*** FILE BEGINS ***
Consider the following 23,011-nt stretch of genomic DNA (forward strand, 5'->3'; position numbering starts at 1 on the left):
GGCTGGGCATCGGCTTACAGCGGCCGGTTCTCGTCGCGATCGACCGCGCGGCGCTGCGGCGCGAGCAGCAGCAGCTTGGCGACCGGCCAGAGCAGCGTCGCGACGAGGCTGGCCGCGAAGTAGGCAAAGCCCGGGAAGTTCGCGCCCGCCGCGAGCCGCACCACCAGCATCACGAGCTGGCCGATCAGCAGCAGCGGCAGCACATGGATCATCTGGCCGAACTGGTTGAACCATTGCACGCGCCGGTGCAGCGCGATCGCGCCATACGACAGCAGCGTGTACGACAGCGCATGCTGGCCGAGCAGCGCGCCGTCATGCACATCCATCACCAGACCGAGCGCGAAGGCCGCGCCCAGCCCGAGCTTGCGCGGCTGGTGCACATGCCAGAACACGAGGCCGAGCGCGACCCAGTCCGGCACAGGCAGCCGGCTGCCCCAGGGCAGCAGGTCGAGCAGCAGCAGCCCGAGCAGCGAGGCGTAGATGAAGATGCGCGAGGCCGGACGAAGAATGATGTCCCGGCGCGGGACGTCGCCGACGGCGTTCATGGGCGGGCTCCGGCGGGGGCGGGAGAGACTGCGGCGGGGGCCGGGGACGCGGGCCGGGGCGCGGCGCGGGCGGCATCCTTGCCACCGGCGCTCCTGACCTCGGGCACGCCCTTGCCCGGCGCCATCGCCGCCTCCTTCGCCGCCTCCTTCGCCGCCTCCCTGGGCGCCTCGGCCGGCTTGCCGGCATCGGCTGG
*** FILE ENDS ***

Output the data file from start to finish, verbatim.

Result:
Consider the following 23,011-nt stretch of genomic DNA (forward strand, 5'->3'; position numbering starts at 1 on the left):
GGCTGGGCATCGGCTTACAGCGGCCGGTTCTCGTCGCGATCGACCGCGCGGCGCTGCGGCGCGAGCAGCAGCAGCTTGGCGACCGGCCAGAGCAGCGTCGCGACGAGGCTGGCCGCGAAGTAGGCAAAGCCCGGGAAGTTCGCGCCCGCCGCGAGCCGCACCACCAGCATCACGAGCTGGCCGATCAGCAGCAGCGGCAGCACATGGATCATCTGGCCGAACTGGTTGAACCATTGCACGCGCCGGTGCAGCGCGATCGCGCCATACGACAGCAGCGTGTACGACAGCGCATGCTGGCCGAGCAGCGCGCCGTCATGCACATCCATCACCAGACCGAGCGCGAAGGCCGCGCCCAGCCCGAGCTTGCGCGGCTGGTGCACATGCCAGAACACGAGGCCGAGCGCGACCCAGTCCGGCACAGGCAGCCGGCTGCCCCAGGGCAGCAGGTCGAGCAGCAGCAGCCCGAGCAGCGAGGCGTAGATGAAGATGCGCGAGGCCGGACGAAGAATGATGTCCCGGCGCGGGACGTCGCCGACGGCGTTCATGGGCGGGCTCCGGCGGGGGCGGGAGAGACTGCGGCGGGGGCCGGGGACGCGGGCCGGGGCGCGGCGCGGGCGGCATCCTTGCCACCGGCGCTCCTGACCTCGGGCACGCCCTTGCCCGGCGCCATCGCCGCCTCCTTCGCCGCCTCCTTCGCCGCCTCCCTGGGCGCCTCGGCCGGCTTGCCGGCATCGGCTGG